QuaRkZ (the last time I'll ever spell it that way) is a game where you and your opponent are putting particles onto a board, I guess.
Each square will change to the color of the player who last added a particle to it.
When a square has enough particles in it to put one in each surrounding square, it's "critical" and will "explode" into the surrounding squares. In and of itself, this is predictable. The unpredictable element comes from the fact that, when two or more critical squares are next to each other and one of them goes off, they all go off, and while I'm sure, given time, that you could analyze and figure out the logic, it's mostly pretty chaotic.
I remember playing this game ages ago and having no luck with it; when I found it again more recently, I realized that I knew how to play it more effectively because I'd watched an episode of Cyberchase, a PBSKids cartoon, that had a somewhat similar game principle. Don't tell me you can't learn stuff watching cartoons.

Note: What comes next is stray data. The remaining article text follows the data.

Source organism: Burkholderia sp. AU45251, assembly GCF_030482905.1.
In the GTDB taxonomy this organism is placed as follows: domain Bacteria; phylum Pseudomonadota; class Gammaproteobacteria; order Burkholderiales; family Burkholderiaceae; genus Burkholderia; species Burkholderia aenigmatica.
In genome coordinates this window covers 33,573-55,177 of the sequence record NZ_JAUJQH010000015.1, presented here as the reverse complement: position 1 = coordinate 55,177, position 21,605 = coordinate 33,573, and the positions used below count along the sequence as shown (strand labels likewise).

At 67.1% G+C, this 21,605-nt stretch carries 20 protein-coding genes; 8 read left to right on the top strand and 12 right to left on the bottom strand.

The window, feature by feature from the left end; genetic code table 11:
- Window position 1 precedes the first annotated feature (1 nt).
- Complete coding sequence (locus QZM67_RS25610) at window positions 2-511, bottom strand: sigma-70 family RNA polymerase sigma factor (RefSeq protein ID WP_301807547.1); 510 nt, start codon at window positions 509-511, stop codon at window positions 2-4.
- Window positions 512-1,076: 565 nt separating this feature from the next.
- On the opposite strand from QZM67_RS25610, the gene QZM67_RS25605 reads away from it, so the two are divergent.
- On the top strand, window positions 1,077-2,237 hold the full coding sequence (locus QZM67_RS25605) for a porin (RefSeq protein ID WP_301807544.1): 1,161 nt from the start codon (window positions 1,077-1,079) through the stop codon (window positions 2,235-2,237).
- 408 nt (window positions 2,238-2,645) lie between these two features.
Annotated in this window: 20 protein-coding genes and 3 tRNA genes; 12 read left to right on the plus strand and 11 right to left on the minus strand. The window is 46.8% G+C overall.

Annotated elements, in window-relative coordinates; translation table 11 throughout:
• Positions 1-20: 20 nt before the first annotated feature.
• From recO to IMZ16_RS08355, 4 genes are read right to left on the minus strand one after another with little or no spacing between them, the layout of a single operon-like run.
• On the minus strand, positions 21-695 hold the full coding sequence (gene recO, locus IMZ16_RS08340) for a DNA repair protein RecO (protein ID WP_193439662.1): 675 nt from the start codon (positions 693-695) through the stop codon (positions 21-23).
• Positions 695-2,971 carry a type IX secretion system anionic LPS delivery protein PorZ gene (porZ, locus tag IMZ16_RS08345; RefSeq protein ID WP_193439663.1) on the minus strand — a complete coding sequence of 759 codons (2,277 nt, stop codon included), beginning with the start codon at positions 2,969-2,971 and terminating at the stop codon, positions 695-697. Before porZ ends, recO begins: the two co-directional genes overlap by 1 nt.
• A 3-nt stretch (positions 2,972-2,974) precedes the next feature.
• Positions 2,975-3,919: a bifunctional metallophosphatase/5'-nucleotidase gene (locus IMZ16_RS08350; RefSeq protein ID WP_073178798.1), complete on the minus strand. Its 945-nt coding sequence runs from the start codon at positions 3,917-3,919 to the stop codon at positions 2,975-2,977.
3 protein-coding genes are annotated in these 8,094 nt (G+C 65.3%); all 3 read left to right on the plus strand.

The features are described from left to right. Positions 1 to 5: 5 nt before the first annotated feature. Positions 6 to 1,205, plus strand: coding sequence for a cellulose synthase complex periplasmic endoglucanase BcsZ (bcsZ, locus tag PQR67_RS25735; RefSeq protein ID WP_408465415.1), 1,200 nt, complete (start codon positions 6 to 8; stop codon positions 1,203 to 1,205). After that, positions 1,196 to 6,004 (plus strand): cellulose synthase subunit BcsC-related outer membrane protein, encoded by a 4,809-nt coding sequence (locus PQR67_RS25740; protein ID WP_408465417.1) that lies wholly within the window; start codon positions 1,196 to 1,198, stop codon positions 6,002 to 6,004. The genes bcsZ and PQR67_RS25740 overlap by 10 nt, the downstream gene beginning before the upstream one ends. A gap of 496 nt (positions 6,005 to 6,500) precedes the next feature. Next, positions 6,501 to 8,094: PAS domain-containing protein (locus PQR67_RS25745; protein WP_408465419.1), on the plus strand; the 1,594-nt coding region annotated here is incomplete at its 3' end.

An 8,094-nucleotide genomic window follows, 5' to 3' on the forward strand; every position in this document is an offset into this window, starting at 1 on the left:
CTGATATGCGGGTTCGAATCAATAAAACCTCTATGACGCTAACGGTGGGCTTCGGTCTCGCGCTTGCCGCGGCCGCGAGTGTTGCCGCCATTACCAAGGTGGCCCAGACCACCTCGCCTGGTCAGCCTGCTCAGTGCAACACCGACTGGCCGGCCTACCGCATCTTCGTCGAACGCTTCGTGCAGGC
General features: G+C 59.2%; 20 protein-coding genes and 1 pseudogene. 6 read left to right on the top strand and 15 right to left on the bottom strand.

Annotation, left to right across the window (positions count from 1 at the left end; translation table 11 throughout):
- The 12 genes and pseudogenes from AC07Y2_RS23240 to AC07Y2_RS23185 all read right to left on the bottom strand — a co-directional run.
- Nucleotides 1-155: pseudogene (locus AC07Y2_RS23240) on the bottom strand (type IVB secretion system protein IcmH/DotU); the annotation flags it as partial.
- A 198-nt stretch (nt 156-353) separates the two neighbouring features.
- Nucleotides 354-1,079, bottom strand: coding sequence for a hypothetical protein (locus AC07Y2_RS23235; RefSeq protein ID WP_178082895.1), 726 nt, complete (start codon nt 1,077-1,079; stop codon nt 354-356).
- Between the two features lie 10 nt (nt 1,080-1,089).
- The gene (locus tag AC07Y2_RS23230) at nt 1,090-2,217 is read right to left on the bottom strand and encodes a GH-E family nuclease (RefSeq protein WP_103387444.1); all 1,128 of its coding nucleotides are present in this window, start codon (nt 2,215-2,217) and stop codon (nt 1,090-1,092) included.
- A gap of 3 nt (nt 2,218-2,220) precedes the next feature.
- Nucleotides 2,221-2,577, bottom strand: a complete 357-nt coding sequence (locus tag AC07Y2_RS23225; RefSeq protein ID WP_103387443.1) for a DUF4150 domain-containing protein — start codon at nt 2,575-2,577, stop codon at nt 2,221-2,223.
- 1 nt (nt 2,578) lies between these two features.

(The episode is season one's "Problem Solving at Shangri-La." The principle is one of "lethal numbers," in effect, numbers you don't want to be caught with. How does it apply here? Well, against a computer opponent, the computer seems to have a better awareness of chain reactions, so you use the principle of lethal numbers to avoid letting the computer trick you into filling a square to critical, because if you follow the correct principle, you'll always win by attrition.)
All in all, it's a bit of a boring game if you actually know how to play it, and an annoying one if you don't. However, you can probably still have fun with it in the process of learning how every single game goes.